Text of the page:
IXONIA — For all of his vetting of We Energies, as the utility attempts to locate a liquid natural gas storage facility in the township, one might think the reason for Jeff Taylor’s recent, premature departure from the Ixonia Town Board would be based on his frustration with what appears to be a done deal.

But it isn’t.

Taylor, one of the board’s at-large members since he joined on April 16, 2013, said Thursday he opted to leave the panel for health and safety reasons, in light of the COVID-19 pandemic.

“You can’t even get into the Jefferson County Courthouse without a mask,” Taylor said. “The Watertown City Council meets with virtual options to stay safer.

“Then you come to a meeting of the Ixonia Town Board and most in the audience are not wearing masks, and two, sometimes three members of the board don’t wear them,” he added. “Every month here, it gets worse.”

Taylor called most Ixonia Town Board members’ apparent cavalier attitudes about the seriousness of the coronavirus disturbing to him. He said it has bothered him to the point that he cannot tolerate being in the same room with most of his former colleagues when they are unmasked.

He called their attitudes the main reason for his resignation that took place in December.

“We had one of our Ixonia EMTs, Kelly Raether, die (on Nov. 26, 2020) from COVID-19 and these (board members) can’t wear masks? I’m sorry, I have a problem with that,” Taylor said, adding that he left a December meeting of the board when many participants refused to mask.

“I had already determined I was done,” he said of his sentiments well before that meeting. “I asked myself whether I was going to play this game into January of 2021, so I just resigned.”

Taylor said he has a professional job, family, colleagues and friends he has to protect, along with himself.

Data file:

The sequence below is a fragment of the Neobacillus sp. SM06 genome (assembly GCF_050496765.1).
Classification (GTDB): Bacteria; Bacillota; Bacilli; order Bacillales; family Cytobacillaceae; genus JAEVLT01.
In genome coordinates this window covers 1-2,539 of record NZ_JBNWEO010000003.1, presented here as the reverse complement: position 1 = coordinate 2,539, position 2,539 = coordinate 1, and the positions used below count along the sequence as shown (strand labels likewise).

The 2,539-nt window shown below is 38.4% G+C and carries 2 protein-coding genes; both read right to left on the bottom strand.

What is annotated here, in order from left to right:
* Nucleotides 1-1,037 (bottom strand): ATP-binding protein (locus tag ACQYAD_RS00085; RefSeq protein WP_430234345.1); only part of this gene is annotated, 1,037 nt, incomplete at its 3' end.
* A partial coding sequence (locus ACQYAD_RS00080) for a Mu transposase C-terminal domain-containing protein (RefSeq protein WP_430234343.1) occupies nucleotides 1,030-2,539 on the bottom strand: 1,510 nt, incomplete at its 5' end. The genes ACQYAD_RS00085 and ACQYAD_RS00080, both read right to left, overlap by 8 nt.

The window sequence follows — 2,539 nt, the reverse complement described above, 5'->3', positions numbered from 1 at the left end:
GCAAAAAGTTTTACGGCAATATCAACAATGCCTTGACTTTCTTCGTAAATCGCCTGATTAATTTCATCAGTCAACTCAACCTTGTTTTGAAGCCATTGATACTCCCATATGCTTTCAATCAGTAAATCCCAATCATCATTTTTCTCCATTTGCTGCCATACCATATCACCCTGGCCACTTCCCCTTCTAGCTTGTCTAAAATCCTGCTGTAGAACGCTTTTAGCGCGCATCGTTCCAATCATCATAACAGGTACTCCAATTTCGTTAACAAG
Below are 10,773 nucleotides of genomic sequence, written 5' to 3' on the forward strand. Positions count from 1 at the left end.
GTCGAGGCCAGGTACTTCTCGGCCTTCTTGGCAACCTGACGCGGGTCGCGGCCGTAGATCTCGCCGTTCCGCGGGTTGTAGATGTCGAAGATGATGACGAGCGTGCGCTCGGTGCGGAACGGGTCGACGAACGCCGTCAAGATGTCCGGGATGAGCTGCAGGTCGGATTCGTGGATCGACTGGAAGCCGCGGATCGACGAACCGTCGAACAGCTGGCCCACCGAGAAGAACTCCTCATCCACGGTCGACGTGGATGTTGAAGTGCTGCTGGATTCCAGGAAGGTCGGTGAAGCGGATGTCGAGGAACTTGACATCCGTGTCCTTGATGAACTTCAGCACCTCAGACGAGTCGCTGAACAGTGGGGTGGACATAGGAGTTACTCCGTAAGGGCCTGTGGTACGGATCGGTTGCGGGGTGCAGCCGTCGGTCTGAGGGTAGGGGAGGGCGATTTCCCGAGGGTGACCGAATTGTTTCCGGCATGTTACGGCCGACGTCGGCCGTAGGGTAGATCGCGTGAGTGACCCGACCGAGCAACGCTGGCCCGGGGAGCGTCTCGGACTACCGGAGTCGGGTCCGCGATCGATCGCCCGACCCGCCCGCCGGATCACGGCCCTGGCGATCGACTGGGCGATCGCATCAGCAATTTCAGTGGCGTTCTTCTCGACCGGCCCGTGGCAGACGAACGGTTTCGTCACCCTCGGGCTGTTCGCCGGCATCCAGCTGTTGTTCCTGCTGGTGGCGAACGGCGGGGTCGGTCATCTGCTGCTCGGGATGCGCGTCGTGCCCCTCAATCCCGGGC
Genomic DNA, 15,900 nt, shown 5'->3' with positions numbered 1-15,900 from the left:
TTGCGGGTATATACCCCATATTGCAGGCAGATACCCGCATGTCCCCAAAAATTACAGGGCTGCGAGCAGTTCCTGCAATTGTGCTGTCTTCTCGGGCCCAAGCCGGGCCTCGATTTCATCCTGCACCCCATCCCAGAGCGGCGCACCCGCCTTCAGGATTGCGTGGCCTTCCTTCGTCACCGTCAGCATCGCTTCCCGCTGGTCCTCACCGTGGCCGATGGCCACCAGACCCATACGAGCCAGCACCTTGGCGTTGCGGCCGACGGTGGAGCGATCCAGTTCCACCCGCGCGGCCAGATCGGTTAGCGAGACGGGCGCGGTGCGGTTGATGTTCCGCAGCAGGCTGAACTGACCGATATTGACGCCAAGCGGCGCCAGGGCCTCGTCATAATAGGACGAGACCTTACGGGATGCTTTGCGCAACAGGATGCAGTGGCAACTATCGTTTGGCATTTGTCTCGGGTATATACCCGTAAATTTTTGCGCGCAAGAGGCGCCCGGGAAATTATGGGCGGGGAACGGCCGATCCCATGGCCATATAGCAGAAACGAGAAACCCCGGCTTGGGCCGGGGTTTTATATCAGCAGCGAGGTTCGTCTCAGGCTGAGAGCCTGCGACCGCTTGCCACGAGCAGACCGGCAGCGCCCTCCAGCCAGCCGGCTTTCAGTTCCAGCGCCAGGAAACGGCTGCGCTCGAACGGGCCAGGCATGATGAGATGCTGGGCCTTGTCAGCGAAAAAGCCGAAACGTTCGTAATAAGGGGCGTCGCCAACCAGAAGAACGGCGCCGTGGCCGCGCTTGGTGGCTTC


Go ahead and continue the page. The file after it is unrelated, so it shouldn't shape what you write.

“I have a job (at Ixonia Wealth Management as a certified financial planner) where, if I get sick doing it, that’s one thing,” Taylor said. “But if I can’t go to work, it affects my clients, my co-workers and my pay, and I won’t jeopardize those things.

“Wear masks? Not in Ixonia,” he bristled. “I won’t sit in a meeting with an audience and board not wearing masks. Everyone I talked to about this has understood. This is real. Kelly Raether passed away from this.”

One of the most potentially dangerous of the Ixonia governmental meetings during the pandemic took place Sept. 15. For that session, about 130 people packed Chivaree on Park to witness the Ixonia Town Board — despite the lone questions and objections from Taylor — vote 3-1 to recommend that Jefferson County officials approve a conditional use permit for the tank.

Since then, the Jefferson County Planning and Zoning Committee has approved the permit. A group of Ixonia residents has appealed that decision.

Taylor recalled the risks of the September meeting, in which social distancing was impossible due to the number of people who squeezed into what, in pre-COVID-19 times, was a medium-sized wedding hall.

“I pretty much had my mind made up that night,” Taylor said about his wariness of voting to support the liquid natural gas storage facility. “We Energies does their dog and pony show for about 45 minutes that evening.

“As board members, we saw it twice, and no one other than me (on the board) had one question, or comment or point of clarification for We Energies?” he added. “I was the only one who had questions. This is one of the biggest things in Ixonia since the incinerator decades ago. Are you kidding me? They (board members) had their minds made up, but they could not even pretend to ask a few questions or seek some clarifications.”

One of Taylor’s former constituents, Janet Foust of Watertown, had high praise for Taylor and his demeanor on the board.

“Jeff was the example of what the definition of an elected official should be,” Foust said. “He was an elected official who represents his community so well, both by being part of it and by hearing the voices of the people he represents.”

Taylor said that, after the town board vote of Sept. 15, he received a letter, mailed to his home, from 15 married couples from Ixonia who thanked him for “listening, standing up for and respecting” them.

“That meant a lot to me and I will keep that one,” Taylor said, adding a neighbor from LaBelle Heights thanked him for what he did in his time on the board. “He said, ‘What you have done will not be forgotten.’”

Taylor said he would consider running for the board again, post-coronavirus, and when its current lineup changes. His next chance would be in April of 2022.

“I can’t say ‘yes’ or ‘no,” he said of another potential run. “But I will say, ‘Maybe.’ I get a little worked up on this stuff.”

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